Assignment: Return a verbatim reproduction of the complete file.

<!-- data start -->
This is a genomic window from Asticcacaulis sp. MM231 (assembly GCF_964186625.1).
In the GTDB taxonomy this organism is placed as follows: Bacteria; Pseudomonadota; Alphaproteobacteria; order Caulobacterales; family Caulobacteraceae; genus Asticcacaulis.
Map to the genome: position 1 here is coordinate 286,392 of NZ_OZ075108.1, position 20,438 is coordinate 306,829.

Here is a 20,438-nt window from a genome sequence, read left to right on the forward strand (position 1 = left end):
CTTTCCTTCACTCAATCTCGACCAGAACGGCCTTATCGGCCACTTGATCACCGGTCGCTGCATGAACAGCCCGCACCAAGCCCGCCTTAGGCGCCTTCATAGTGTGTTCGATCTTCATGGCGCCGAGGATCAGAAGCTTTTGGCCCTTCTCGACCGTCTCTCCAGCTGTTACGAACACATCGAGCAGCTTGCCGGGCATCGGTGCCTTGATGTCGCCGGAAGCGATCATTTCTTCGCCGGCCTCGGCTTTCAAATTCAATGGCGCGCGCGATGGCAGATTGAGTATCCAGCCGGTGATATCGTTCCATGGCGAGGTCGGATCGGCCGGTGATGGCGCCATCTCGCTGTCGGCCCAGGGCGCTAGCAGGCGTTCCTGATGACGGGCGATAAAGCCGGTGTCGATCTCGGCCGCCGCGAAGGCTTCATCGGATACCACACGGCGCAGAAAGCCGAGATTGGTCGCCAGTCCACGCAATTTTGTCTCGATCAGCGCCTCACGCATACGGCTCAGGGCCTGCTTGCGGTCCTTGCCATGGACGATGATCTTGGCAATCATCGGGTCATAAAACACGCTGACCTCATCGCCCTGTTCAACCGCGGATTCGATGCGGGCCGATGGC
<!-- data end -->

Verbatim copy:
This is a genomic window from Asticcacaulis sp. MM231 (assembly GCF_964186625.1).
In the GTDB taxonomy this organism is placed as follows: Bacteria; Pseudomonadota; Alphaproteobacteria; order Caulobacterales; family Caulobacteraceae; genus Asticcacaulis.
Map to the genome: position 1 here is coordinate 286,392 of NZ_OZ075108.1, position 20,438 is coordinate 306,829.

Here is a 20,438-nt window from a genome sequence, read left to right on the forward strand (position 1 = left end):
CTTTCCTTCACTCAATCTCGACCAGAACGGCCTTATCGGCCACTTGATCACCGGTCGCTGCATGAACAGCCCGCACCAAGCCCGCCTTAGGCGCCTTCATAGTGTGTTCGATCTTCATGGCGCCGAGGATCAGAAGCTTTTGGCCCTTCTCGACCGTCTCTCCAGCTGTTACGAACACATCGAGCAGCTTGCCGGGCATCGGTGCCTTGATGTCGCCGGAAGCGATCATTTCTTCGCCGGCCTCGGCTTTCAAATTCAATGGCGCGCGCGATGGCAGATTGAGTATCCAGCCGGTGATATCGTTCCATGGCGAGGTCGGATCGGCCGGTGATGGCGCCATCTCGCTGTCGGCCCAGGGCGCTAGCAGGCGTTCCTGATGACGGGCGATAAAGCCGGTGTCGATCTCGGCCGCCGCGAAGGCTTCATCGGATACCACACGGCGCAGAAAGCCGAGATTGGTCGCCAGTCCACGCAATTTTGTCTCGATCAGCGCCTCACGCATACGGCTCAGGGCCTGCTTGCGGTCCTTGCCATGGACGATGATCTTGGCAATCATCGGGTCATAAAACACGCTGACCTCATCGCCCTGTTCAACCGCGGATTCGATGCGGGCCGATGGC